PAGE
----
Wah, Wah, Wah
One of the greatest mussar sefarim one can study, Rav Mendel Kaplan, zt”l, was purported to have said, is the daily newspaper. While I don’t usually consider The Wall Street Journal to be part of my daily learning experience, I do find that every once in awhile a story strikes me, leaving Rav Mendel’s words ringing in my ears.
And so it came to pass the other day that pharmaceutical giant Merck was found liable, by a Texas jury, for the death of Robert Ernst.
The trouble began with a relatively new drug produced by Merck, called Vioxx, whose function is to kill pain. But in doing so, it has been accused of killing patients, including Mr. Ernst. The reasoning behind the allegation is that Vioxx causes blood clots, which can lead to heart attacks. Mark Lanier, the family’s attorney, argued that just such a scenario killed Mr. Ernst.
Yet Mr. Ernst’s autopsy says he died of an irregular heartbeat, called arrhythmia, not a heart attack. No problem, countered Mr. Lanier: The arrhythmia had been triggered by the heart attack, which had been triggered by the blood clot, which had been triggered by the Vioxx.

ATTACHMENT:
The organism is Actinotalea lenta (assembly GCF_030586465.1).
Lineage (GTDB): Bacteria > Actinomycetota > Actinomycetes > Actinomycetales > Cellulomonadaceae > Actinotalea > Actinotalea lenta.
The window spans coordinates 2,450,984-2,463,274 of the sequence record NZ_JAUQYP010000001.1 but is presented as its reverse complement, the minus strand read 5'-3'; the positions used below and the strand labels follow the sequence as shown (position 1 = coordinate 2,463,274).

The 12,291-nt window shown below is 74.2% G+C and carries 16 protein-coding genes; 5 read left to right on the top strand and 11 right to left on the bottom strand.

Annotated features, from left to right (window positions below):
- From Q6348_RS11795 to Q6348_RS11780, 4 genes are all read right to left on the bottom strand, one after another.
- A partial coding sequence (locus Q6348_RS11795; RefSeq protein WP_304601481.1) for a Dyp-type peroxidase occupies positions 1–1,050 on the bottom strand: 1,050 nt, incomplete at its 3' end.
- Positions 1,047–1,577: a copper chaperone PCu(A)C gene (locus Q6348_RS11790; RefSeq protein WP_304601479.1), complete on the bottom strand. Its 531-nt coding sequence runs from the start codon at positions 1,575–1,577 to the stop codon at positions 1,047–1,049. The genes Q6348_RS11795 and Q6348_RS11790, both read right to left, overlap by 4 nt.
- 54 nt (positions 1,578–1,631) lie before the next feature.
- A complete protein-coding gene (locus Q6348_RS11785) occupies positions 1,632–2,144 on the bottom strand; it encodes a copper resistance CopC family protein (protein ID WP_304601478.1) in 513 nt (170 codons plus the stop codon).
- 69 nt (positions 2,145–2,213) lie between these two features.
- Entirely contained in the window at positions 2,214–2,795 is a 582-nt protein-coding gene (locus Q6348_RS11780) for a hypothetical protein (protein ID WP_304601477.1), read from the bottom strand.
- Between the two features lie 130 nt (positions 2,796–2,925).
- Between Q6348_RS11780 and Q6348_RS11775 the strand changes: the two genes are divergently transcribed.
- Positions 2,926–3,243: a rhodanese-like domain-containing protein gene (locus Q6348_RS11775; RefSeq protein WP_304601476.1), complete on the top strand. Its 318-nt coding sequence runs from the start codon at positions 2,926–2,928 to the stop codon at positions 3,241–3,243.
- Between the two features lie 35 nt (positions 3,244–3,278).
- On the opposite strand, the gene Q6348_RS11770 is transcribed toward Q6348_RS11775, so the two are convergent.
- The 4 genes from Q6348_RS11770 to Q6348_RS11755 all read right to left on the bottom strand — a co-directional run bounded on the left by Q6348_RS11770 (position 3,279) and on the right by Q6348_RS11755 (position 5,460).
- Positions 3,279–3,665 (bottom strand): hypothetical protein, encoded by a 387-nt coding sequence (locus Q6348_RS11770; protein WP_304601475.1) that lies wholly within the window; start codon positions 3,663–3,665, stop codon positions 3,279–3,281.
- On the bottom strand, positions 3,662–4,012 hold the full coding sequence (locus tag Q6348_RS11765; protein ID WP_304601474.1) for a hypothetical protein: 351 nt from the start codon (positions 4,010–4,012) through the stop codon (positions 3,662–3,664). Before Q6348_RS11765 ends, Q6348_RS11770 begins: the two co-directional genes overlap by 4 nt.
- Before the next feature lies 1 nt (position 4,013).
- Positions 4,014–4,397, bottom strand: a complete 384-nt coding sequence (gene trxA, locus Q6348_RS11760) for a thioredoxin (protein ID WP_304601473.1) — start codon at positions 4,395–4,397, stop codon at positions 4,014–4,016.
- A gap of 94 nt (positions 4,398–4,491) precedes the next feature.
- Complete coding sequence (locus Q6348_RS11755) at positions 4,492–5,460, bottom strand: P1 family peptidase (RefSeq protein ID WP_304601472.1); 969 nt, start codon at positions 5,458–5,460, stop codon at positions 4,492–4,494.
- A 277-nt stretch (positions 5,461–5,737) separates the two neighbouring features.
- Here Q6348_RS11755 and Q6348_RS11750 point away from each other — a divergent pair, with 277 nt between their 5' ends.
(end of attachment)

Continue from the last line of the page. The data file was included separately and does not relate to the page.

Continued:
According to that line of reasoning, however, Mr. Ernst must have had a heart attack prior to contracting the arrhythmia, which killed him. But that never happened. Mr. Ernst had no record of ever having had a heart attack. And lest one argue that this theoretical heart attack had gone undetected during his lifetime, the autopsy—the very autopsy that blamed the arrhythmia—would have revealed the telltale damage to the heart muscle that a heart attack always leaves in its wake.
Except it didn’t. The heart muscle was sound.
Nevertheless, this simple syllogism—no heart damage means no heart attack; no heart attack means no evidence of clotting; no evidence of clotting means no liability for Vioxx and Merck—was lost on the jury, which awarded the Ernst family $253 million in damages. Ouch.